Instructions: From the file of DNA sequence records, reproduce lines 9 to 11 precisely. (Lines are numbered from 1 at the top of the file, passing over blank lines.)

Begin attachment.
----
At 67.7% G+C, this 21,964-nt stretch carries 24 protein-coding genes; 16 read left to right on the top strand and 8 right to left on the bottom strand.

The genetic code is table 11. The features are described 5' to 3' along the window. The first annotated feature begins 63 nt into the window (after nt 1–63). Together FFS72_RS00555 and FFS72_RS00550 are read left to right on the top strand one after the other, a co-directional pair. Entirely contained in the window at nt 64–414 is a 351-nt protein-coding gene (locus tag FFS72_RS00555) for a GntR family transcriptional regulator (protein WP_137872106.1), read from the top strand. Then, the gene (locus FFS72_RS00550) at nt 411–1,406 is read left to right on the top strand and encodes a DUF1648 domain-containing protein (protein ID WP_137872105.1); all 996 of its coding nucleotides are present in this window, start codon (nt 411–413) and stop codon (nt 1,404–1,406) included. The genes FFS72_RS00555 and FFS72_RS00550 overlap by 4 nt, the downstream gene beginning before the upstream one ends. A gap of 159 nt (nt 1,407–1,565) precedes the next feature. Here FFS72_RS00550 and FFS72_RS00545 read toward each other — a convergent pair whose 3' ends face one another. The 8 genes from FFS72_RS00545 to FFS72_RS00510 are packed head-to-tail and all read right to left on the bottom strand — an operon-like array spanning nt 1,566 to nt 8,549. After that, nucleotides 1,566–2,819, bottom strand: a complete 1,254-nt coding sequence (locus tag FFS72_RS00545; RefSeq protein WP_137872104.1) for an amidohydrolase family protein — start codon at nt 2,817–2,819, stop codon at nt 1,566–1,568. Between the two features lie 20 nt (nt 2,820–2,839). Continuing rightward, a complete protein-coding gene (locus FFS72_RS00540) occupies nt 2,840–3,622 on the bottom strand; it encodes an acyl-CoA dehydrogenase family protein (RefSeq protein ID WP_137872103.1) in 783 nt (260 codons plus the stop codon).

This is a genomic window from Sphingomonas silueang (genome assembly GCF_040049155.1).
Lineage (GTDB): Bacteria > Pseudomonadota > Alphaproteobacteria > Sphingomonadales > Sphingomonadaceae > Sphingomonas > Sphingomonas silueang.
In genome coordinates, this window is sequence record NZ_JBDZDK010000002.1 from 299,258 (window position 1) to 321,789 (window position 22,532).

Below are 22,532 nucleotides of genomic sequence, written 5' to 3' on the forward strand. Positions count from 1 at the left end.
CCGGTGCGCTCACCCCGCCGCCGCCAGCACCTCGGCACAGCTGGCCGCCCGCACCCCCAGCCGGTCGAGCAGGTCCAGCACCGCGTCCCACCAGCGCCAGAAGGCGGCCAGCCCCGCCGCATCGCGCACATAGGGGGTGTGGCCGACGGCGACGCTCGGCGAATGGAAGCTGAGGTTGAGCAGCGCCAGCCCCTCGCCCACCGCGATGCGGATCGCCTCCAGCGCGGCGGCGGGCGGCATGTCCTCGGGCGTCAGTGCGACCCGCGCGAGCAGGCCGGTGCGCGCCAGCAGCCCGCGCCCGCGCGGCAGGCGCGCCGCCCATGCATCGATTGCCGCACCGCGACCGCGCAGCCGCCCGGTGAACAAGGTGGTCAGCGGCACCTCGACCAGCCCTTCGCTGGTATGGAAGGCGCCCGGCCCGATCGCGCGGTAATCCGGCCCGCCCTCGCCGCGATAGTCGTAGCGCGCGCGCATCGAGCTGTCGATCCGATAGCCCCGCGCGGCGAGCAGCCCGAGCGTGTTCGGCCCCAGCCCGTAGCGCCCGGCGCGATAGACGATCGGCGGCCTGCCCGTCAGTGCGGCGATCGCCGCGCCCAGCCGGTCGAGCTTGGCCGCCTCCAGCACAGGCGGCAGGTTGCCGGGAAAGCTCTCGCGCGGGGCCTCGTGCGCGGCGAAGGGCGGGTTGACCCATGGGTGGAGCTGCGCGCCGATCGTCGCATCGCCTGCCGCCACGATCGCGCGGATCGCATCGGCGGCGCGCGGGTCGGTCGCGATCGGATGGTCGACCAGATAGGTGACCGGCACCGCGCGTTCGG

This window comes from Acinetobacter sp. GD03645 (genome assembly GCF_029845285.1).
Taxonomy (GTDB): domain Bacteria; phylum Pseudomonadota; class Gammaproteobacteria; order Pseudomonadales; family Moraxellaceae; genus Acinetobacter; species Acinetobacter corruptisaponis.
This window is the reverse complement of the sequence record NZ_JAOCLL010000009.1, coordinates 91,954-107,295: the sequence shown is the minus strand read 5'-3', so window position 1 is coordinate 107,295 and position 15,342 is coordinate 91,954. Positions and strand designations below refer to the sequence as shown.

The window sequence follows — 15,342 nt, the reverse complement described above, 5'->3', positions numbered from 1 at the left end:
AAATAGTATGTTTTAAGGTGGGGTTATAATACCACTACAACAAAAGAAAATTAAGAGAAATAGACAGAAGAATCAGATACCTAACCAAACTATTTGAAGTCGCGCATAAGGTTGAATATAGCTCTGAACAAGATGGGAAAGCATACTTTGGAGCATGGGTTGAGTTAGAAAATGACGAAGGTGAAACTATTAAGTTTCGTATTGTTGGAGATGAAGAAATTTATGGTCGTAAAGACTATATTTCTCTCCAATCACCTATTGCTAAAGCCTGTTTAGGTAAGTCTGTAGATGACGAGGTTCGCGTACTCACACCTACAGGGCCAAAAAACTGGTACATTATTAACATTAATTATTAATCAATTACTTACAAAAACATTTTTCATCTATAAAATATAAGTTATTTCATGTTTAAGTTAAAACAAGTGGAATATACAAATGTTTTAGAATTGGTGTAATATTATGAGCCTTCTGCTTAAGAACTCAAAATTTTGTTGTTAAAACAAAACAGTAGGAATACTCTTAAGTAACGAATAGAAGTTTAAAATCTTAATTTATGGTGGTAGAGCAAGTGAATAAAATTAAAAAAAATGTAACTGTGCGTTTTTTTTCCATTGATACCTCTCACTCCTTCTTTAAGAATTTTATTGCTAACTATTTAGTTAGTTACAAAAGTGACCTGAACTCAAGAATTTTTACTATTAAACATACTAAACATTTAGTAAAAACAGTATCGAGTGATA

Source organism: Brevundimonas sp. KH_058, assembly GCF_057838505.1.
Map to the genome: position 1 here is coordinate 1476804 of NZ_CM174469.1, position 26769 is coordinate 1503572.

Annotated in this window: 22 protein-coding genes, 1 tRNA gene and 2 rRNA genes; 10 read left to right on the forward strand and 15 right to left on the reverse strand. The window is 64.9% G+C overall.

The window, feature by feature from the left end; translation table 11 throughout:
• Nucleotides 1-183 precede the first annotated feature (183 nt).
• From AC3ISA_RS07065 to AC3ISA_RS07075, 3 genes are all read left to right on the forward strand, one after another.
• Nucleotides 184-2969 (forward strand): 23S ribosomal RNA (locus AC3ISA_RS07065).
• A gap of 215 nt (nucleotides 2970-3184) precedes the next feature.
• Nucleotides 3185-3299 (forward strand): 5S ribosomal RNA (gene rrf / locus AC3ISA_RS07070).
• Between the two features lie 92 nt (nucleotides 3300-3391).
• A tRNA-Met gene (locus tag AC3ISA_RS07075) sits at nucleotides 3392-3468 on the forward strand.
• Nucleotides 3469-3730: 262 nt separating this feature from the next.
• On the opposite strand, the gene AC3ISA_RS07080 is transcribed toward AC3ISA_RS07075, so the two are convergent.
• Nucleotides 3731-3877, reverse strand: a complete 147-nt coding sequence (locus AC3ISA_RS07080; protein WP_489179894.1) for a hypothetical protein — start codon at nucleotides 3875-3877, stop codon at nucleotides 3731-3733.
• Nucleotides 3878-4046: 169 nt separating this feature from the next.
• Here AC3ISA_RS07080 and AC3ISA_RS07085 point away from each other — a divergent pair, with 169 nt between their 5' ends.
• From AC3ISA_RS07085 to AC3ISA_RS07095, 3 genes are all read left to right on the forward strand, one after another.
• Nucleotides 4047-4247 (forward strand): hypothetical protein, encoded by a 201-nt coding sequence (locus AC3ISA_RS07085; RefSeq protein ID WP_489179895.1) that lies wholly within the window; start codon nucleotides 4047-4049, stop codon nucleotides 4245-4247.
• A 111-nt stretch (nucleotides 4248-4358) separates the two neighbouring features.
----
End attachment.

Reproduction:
Taxonomy (GTDB): domain Bacteria; phylum Pseudomonadota; class Gammaproteobacteria; order Pseudomonadales; family Moraxellaceae; genus Acinetobacter; species Acinetobacter corruptisaponis.
This window is the reverse complement of the sequence record NZ_JAOCLL010000009.1, coordinates 91,954-107,295: the sequence shown is the minus strand read 5'-3', so window position 1 is coordinate 107,295 and position 15,342 is coordinate 91,954. Positions and strand designations below refer to the sequence as shown.

The window sequence follows — 15,342 nt, the reverse complement described above, 5'->3', positions numbered from 1 at the left end: